A Tale of Five Decades

Category: Blog

ONE OF THE GREATEST ADVANTAGES THE individual investor can possess—and the one least available from the 24-hour financial “news” cycle—is long-term perspective. As President Harry Truman said, “The only thing new in the world is the history you do not know.” In many important respects, the history of the last five decades is one of tremendous progress in the well-being of the world’s population, the performance of our financial markets, and the affluence of the average American household. Herewith, some selected highlights.

In many important respects, the history of the last five decades is one of tremendous progress in the well-being of the world’s population, the performance of our financial markets, and the affluence of the average American household.


Construction tops out and the first tenants move into One World Trade Center (the “North Tower”) in New York City. At that moment, it is the tallest building in the world; it will cease to exist 31 years later. The first Earth Day is observed. The United States and its South Vietnamese allies invade Cambodia; National Guard troops fire on an anti-war demonstration at Kent State University in Ohio, killing four students and wounding nine. Paul McCartney announces that he is leaving the Beatles. Jimi Hendrix and Janis Joplin both die at age 27. An explosion aboard the Apollo 13 spacecraft on its way to the moon imperils the lives of three astronauts; four days later—in a triumph of grit, ingenuity and sheer piloting skill—they return safely to Earth.

  • Global population: 3.71 billion, fully half of whom live in extreme poverty, as defined.
  • U.S. population: 203 million
  • U.S. real GDP per capita: $23,944
  • S&P 500 year-end close: 92.15
  • Earnings: $5.51
  • Dividend: $3.91per capita: $23,944
  • S&P 500 year-end close: 92.15
  • Earnings: $5.51
  • Dividend: $3.91


In the “Miracle on Ice,” the U.S. Olympic hockey team defeats the Soviet Union 4–3; they will go on to win the gold medal. An attempt by the Hunt brothers to corner the market in silver implodes. Mount St. Helens erupts. The Pac-Man video game debuts, and CNN begins broadcasting. In Poland, the trade union Solidarity is established; it is the beginning of the end of the Soviet Union. Iraq invades Iran, starting a war that will end in stalemate eight years later. In a landslide, Ronald Reagan is elected the 40th president of the United States. John Lennon is shot to death outside his home in New York City.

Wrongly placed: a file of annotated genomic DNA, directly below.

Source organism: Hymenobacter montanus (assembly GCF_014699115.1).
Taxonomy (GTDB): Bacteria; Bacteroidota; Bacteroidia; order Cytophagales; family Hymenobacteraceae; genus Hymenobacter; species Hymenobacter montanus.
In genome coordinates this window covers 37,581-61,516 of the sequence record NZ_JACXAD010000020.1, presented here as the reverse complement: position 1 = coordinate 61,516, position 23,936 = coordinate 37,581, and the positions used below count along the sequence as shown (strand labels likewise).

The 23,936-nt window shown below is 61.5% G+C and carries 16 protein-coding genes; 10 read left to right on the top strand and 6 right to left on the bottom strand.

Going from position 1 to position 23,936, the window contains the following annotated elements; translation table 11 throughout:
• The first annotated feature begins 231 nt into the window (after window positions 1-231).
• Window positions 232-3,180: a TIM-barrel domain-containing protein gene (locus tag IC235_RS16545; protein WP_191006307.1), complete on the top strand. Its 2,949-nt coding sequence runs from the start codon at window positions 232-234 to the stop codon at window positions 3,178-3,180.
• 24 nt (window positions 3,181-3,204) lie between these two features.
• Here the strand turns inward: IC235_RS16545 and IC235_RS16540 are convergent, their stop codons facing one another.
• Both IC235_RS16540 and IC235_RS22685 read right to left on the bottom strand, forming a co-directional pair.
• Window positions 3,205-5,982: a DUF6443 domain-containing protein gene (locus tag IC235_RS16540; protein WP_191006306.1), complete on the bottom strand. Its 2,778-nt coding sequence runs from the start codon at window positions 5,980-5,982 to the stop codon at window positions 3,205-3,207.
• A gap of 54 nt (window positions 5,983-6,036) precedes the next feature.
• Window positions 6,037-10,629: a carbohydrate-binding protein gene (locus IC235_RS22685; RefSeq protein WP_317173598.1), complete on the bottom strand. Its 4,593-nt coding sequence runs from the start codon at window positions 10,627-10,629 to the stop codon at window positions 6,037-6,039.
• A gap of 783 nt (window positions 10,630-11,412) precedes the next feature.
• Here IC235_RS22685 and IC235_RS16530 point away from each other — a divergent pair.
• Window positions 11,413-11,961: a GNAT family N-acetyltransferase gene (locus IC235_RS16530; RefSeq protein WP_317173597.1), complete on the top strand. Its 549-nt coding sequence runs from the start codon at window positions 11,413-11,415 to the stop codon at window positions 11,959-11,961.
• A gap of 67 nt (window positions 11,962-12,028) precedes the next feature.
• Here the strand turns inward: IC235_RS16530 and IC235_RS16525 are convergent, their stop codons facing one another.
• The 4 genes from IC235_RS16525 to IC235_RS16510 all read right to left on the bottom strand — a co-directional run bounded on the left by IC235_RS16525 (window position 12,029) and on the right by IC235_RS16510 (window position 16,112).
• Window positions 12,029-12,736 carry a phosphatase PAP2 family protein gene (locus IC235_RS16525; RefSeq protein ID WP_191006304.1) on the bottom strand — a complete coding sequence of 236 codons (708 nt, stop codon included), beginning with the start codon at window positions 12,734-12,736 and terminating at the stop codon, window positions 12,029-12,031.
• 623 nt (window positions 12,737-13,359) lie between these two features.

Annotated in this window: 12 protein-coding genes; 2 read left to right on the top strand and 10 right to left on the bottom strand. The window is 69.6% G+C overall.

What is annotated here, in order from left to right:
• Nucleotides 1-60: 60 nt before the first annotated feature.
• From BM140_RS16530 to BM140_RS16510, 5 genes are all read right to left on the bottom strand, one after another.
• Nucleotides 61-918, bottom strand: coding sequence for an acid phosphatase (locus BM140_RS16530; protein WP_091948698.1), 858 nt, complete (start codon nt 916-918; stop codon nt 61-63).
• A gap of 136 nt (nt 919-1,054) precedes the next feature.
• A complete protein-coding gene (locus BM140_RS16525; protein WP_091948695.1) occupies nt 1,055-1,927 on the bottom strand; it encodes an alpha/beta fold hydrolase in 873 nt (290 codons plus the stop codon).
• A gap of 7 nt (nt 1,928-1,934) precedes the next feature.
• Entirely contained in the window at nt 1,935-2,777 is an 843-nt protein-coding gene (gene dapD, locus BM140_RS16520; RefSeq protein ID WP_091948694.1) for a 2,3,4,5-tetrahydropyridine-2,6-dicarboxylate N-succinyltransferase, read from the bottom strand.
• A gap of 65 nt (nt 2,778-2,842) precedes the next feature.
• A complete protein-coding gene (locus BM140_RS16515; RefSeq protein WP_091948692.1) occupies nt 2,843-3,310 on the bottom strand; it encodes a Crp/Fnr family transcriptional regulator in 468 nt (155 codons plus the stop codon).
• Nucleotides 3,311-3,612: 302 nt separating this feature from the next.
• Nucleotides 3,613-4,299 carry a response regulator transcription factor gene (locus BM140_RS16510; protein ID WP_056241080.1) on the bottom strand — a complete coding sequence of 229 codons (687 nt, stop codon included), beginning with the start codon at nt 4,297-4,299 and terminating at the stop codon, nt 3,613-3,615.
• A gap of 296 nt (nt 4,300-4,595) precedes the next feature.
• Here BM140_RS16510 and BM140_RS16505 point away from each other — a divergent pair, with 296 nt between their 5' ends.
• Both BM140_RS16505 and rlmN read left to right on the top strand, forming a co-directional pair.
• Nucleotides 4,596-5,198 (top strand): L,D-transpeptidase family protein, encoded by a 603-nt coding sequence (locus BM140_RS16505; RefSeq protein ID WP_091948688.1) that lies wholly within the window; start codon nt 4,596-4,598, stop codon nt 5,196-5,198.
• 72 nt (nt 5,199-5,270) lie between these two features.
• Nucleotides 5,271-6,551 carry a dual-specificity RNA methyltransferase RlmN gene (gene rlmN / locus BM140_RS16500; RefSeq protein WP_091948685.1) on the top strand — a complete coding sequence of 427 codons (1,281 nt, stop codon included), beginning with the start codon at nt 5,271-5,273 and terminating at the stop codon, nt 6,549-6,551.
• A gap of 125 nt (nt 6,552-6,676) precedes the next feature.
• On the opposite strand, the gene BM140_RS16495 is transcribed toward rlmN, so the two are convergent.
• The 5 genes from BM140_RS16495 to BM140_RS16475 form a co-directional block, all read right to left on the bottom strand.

• Global population: 4.45 billion
  • U.S. population: 226.5 million
  • U.S. real GDP per capita: $29,863
  • S&P 500 year-end close: 135.76
  • Earnings: $14.91
  • Dividend: $6.44


Nelson Mandela is released from prison after 27 years. The government of Margaret Thatcher—longest serving U.K. prime minister of the 20th century—falls. The Hubble Space Telescope is launched. East and West Germany merge; Checkpoint Charlie is dismantled in Berlin. Iraq invades Kuwait, which will lead to the first Gulf War early in 1991. Mikhail Gorbachev is awarded the Nobel Peace Prize. Tim Berners-Lee publishes a formal proposal for the World Wide Web. Channel Tunnel sections started from the U.K. and France meet beneath the seabed of the English Channel. Jim Henson, creator of the Muppets, dies.

  • Global population: 5.3 billion
  • U.S. population: 248.7 million
  • U.S. real GDP per capita: $37,103
  • S&P 500 year-end close: 330.22
  • Earnings: $22.65
  • Dividend: $12.09


In the first hours of the new year, it becomes clear that the world hasn’t ended: the Y2K “crisis” has passed. On January 10, AOL announces the acquisition of old media giant Time Warner, signaling the end of the dot.com bubble. The NASDAQ Composite Index tops out on March 10th; it will subsequently decline nearly 80%. The S&P 500’s peak follows on March 24th at 1,552.87, a level it will not reach again for seven and a half years. Vladimir Putin is inaugurated as president of Russia, a position he continues to hold. Charles Schulz dies, having drawn the “Peanuts” comic strip for 50 years. George W. Bush narrowly defeats Vice President Al Gore for the presidency, in an election that is ultimately resolved in a Supreme Court decision.

  • Global population: 6.1 billion
  • U.S. population: 281.4 million
  • U.S. real GDP per capita: $46,785
  • S&P 500 year-end close: 1,320.28
  • Earnings: $56.13
  • Dividend: $16.07